The life of a Division 3 baseball player might be the most mentally challenging of all levels. Those of us who understand the struggle of hustling from class to class and then to practice, get it. For myself, I followed in the footsteps of my father and sister. Both of them took the journey to Division 3, with both of them being soccer players. Hearing their stories and the lifelong friendships that were forged, made me know college baseball was where I wanted to be.
I always knew that if I got the chance to play collegiate baseball, I would; no questions asked. I was lucky enough to have that dream come true all-be-it the JUCO level. Long story short, it was a disaster. Then came along Millsaps College a small, liberal arts college in Jackson, Mississippi. This lowly Division 3 School. Here I am thinking “No way I’m too good for that.” I was convinced to take a visit, and I absolutely fell in love with the place. I went there thinking, sure I will do this as a courtesy, man was I wrong. Never in a million years did I think that I would want to play at the Division 3 level. Being from South Carolina, it was either University of South Carolina or Clemson. As soon as I stepped foot on campus I knew it was home. The passion, the heart, the determination, the desire everyone had was something I knew was something I had to be a part of (clinching a birth to the D3 World Series on my visit didn’t hurt the process either).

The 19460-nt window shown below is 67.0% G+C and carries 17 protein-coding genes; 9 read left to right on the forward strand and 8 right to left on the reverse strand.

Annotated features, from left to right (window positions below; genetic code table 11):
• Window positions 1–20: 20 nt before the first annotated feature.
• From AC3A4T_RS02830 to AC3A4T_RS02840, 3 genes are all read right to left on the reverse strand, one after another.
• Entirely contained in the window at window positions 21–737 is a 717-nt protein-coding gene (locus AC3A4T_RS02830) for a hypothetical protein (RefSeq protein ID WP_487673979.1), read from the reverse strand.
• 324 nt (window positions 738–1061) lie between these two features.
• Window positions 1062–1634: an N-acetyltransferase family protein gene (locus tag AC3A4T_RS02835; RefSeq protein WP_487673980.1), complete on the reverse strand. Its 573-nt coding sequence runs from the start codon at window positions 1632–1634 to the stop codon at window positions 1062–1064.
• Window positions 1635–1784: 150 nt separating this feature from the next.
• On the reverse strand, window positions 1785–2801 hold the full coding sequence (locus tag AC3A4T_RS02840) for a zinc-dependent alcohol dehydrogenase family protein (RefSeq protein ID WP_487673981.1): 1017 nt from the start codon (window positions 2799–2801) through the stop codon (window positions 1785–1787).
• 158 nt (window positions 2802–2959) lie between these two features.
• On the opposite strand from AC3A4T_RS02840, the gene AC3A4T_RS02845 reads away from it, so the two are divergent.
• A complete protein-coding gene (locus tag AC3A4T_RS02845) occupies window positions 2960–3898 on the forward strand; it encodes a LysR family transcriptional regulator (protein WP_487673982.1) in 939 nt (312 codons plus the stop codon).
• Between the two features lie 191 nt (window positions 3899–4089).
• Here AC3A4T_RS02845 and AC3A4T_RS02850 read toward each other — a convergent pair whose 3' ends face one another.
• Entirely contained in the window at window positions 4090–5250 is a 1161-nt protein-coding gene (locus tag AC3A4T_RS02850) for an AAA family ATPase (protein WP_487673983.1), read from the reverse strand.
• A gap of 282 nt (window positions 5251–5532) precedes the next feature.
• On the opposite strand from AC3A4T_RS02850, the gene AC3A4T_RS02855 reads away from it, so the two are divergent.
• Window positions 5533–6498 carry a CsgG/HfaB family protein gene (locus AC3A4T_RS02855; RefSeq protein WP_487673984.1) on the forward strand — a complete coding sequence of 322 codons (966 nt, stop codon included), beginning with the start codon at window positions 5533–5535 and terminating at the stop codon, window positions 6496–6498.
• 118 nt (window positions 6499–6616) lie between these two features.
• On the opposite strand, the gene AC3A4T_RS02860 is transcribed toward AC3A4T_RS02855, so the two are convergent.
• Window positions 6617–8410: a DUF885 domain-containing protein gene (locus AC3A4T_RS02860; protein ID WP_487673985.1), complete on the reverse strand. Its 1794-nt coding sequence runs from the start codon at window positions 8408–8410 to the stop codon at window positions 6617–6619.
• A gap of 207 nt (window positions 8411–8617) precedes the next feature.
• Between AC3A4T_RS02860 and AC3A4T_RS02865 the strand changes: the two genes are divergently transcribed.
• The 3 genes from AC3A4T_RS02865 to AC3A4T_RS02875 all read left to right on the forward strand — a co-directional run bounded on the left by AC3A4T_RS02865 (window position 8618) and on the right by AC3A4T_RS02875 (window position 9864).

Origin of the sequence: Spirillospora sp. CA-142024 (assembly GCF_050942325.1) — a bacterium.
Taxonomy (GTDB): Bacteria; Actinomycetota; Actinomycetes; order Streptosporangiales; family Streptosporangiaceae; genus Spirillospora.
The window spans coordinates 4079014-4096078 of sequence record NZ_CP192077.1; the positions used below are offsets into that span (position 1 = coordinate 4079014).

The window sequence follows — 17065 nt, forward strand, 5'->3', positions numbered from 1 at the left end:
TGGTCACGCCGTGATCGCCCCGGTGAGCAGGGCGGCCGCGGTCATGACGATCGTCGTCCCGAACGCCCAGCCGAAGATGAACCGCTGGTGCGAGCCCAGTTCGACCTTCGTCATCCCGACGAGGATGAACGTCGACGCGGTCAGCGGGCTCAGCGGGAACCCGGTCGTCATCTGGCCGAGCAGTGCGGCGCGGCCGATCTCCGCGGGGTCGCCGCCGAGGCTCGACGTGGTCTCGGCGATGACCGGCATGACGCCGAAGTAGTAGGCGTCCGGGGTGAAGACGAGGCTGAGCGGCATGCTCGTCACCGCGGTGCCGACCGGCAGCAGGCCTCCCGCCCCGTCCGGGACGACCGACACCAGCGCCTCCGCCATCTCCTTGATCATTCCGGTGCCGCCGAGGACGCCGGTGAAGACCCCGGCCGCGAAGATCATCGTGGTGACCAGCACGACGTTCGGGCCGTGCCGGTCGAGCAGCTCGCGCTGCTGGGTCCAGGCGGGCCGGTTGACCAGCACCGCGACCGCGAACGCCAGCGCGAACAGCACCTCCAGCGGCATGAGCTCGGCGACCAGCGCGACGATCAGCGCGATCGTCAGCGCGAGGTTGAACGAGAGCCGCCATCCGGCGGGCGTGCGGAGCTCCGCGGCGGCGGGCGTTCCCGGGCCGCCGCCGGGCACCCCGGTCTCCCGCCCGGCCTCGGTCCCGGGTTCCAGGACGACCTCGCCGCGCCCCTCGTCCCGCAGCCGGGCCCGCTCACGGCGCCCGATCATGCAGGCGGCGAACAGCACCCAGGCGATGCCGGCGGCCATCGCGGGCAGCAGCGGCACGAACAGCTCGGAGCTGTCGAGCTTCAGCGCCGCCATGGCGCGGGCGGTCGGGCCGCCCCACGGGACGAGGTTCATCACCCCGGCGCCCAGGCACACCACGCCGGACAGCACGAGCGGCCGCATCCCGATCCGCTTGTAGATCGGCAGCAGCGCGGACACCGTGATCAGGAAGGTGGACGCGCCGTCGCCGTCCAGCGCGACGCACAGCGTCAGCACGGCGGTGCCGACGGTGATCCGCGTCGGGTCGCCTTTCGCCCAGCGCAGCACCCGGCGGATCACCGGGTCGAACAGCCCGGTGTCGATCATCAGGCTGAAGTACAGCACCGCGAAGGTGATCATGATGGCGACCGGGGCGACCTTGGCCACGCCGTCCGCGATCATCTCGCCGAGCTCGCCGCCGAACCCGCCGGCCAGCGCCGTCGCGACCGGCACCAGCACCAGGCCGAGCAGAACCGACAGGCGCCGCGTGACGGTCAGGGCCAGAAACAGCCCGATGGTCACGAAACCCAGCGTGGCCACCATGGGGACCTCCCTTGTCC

For those of you who don’t know, we D3 guys and gals don’t do it for the fame or potential fortune. It’s simply for the love of the game. With the exception of the very rare situation of one of us being drafted, much less pull a Jordan Zimmerman and make it to the big leagues, then sign a 100 million dollar plus contract on top of that. People look down on us D3 players and assume we must suck. We may not have the Friday night guy that’s going to pump 92-94 for seven innings, but our guy is going to sit mid 80’s and then screw you in the ground when he pulls the string on that change-up. We as players know the grit and grind. No scholarships and the class schedule that’s prepping us for the operating room or to be the next lawyer for O.J. Simpson.
The Division 3 route is not for everyone, we have to be willing to work our ass off on the field and probably working even harder when we step foot in that dreadful Intermediate Accounting 2 class or the even more dreaded O-Chem. We walk into class the first day of freshman year knowing we have four years left, that’s it, no redshirts, no extra years, and barring something drastic, no pro ball. It’s pretty scary knowing when that last game is four short years away, promise you young guns, it goes way faster than you could ever imagine. So to you seniors, this is it, our last rodeo, our last swan song, cheers to all of you, best of luck. Let’s make it one to remember!
Much love fam,